Elmore John Leonard Jr. (born October 11, 1925), better known as Elmore Leonard, is an American novelist and screenwriter. His earliest published novels in the 1950s were westerns, but Leonard went on to specialize in crime fiction and suspense thrillers, many of which have been adapted into motion pictures.
Among his best-known works are Get Shorty, Out of Sight, Hombre, Mr. Majestyk and Rum Punch, which was filmed as Jackie Brown. Leonard's short stories include ones that became the films 10 to Yuma and The Tall T.
Leonard was born in New Orleans, but because his father worked as a site locator for General Motors, the family moved frequently for several years. In 1934, the family finally settled in Detroit. Leonard has made the Detroit area his home ever since.
In the 1930s, two major events occurred that would influence many of his works. Gangsters such as Bonnie and Clyde were making national headlines, as were the Detroit Tigers baseball team. From about 1931 until they were killed in May, 1934, Bonnie and Clyde were on a rampage. The Tigers made it to the World Series in 1934. Leonard developed lifelong fascinations with both sports and guns.
He graduated from the University of Detroit Jesuit High School in 1943, and immediately joined the Navy, where he served with the Seabees for three years in the south Pacific. Enrolling at the University of Detroit in 1946, he pursued writing more seriously, entering his work in short story contests and sending it off to magazines. A year before he graduated, he got a job as a copy writer with Campbell-Ewald Advertising agency, a position he kept for several years and wrote on the side. He graduated in 1950 with a degree in English and Philosophy.
Leonard had his first success in 1951 when Argosy published the short story "Trail of the Apaches". During the 1950s and early 1960s, he continued writing westerns, publishing over 30 short stories. He wrote his first novel, The Bounty Hunters, in 1953 and followed this with four other novels. Two of his stories were turned into movies at this time: The Tall T and 10 to Yuma.
Leonard—or "Dutch," as he is sometimes called—got his first break in the fiction market during the 1950s, regularly publishing pulp western novels. He has since forayed into mystery, crime, and more topical genres, as well as screenwriting.
Leonard now lives with his family in Oakland County, Michigan.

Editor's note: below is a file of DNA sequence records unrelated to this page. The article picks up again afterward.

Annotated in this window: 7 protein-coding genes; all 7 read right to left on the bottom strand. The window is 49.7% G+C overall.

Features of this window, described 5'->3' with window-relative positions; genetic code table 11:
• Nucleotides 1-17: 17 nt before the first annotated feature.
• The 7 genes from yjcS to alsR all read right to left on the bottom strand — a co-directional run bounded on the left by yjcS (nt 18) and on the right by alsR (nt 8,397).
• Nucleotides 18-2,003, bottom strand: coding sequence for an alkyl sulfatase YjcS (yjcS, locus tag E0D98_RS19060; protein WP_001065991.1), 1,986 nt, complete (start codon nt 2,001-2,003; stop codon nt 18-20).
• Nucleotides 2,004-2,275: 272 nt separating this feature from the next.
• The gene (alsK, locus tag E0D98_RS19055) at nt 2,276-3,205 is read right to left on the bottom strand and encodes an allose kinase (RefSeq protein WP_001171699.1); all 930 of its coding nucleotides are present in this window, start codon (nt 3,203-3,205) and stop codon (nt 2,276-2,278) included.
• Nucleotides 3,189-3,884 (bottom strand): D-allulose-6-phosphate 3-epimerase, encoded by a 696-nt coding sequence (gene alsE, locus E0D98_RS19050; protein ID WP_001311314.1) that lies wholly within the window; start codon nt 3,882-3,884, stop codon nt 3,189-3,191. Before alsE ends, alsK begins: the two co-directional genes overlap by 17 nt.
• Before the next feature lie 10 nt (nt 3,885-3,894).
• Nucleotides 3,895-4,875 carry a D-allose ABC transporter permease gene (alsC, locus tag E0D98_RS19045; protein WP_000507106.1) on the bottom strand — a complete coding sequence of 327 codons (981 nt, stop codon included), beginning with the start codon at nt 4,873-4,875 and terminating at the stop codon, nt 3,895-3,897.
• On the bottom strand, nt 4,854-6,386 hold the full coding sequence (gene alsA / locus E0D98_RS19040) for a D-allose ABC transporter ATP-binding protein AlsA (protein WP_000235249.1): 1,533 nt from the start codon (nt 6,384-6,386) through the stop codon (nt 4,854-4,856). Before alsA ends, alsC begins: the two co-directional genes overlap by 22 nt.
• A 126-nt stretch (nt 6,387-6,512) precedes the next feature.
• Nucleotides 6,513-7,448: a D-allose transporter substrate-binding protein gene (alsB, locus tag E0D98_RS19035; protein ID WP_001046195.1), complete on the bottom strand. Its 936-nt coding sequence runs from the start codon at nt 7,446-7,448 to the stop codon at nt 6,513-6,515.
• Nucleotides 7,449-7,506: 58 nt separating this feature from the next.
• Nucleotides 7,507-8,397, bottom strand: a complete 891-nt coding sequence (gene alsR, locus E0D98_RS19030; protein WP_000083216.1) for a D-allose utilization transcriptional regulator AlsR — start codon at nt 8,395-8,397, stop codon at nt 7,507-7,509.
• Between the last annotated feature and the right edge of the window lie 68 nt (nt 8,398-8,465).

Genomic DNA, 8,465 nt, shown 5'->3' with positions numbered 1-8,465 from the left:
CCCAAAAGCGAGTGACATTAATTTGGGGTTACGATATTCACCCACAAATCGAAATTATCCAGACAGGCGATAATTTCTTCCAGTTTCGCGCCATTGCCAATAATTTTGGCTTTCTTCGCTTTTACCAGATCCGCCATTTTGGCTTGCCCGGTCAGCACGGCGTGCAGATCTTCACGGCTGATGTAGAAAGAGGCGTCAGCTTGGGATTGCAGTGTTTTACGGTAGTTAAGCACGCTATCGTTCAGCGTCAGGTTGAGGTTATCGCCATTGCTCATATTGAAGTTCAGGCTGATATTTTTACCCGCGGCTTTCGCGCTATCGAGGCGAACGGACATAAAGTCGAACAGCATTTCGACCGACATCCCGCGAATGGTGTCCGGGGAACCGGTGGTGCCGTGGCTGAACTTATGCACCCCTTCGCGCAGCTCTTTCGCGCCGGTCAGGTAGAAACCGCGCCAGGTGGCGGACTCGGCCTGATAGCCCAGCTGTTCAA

Commended by critics for his gritty realism and strong dialogue, Leonard sometimes takes liberties with grammar in the interest of speeding along the story. In his essay "Elmore Leonard's Ten Rules of Writing" he says: "My most important rule is one that sums up the 10: If it sounds like writing, I rewrite it." He also hints: "Try to leave out the part that readers tend to skip."
Elmore Leonard has been called "the Dickens of Detroit" because of his intimate portraits of people from that city [by whom?]. His ear for dialogue and ability to render same on the printed page are considered by some admirers to be uncanny and have been praised by writers such as Saul Bellow, Martin Amis, and Stephen King. "Your prose makes Raymond Chandler look clumsy" Amis told Leonard at a Writers Guild event in Beverly Hills in 1998.."Martin Amis Interviews Elmore Leonard at the Writers Guild Theatre, Beverly Hills, January 23, 1998" .Stephen King has called him "the great American writer."
Many of Leonard's novels and short stories have been adapted into successful motion pictures or TV movies.
Aside from the short stories already noted, a number of Leonard's novels have been adapted as films, including Out of Sight in 1998, Get Shorty in 1995, and Rum Punch (as the 1997 film Jackie Brown). 52 Pick-Up was first adapted very loosely into the 1984 film The Ambassador, starring Robert Mitchum and two years later, under its original title, starring Roy Scheider. He has also written several screenplays based on his novels, plus original ones such as Joe Kidd.
The 1967 film Hombre starring Paul Newman was an adaptation of Leonard's novel of the same name.
His short story "Three-Ten to Yuma" and novels The Big Bounce and 52 Pick-Up have each been filmed twice.
A 2001 comedy film, Bandits, was originally meant to be an adaptation of Leonard's novel by that name, to which Bruce Willis owns the film rights. However, the producers brought in writer Harley Peyton to write a new script from scratch that bears little or no resemblance to Leonard's book.
Other novels filmed include:
Mr. Majestyk (with Charles Bronson)
Valdez Is Coming (with Burt Lancaster)
52 Pick-Up (with Roy Scheider)
Stick (with Burt Reynolds)
The Moonshine War (with Alan Alda)
Last Stand at Saber River (with Tom Selleck)
Gold Coast (with David Caruso)
Glitz (with Jimmy Smits)
Cat Chaser (with Peter Weller)
Touch (with Christopher Walken)
Pronto (with Peter Falk)
Be Cool (with John Travolta)
Killshot (Diane Lane, Mickey Rourke).
Freaky Deaky is scheduled to be filmed in 2011.
The TV series Karen Sisco (2003—04) starring Carla Gugino was based on a character from Out of Sight played by Jennifer Lopez in the film version.
The 2010 FX series Justified is based around the popular Leonard character U.S. Marshal Raylan Givens from the novels Pronto and Riding the Rap and the short story "Fire in the Hole."
Leonard was referenced in the television show Leverage in episode 105 "The Bank Shot Job" when Aldis Hodge as Alec Hardison and Beth Riesgraf as Parker introduced themselves to police officers as FBI agents Leonard and Elmore.
In 1992 Leonard received a Grand Master Edgar award from the Mystery Writers of America
Leonard was the recipient of the 2006 Louisiana Writer Award.
In October 2008 Leonard received the F. Scott Fitzgerald Literary Award for outstanding achievement in American literature during the 13th Annual F. Scott Fitzgerald Literary Conference held at Montgomery College in Rockville, Md.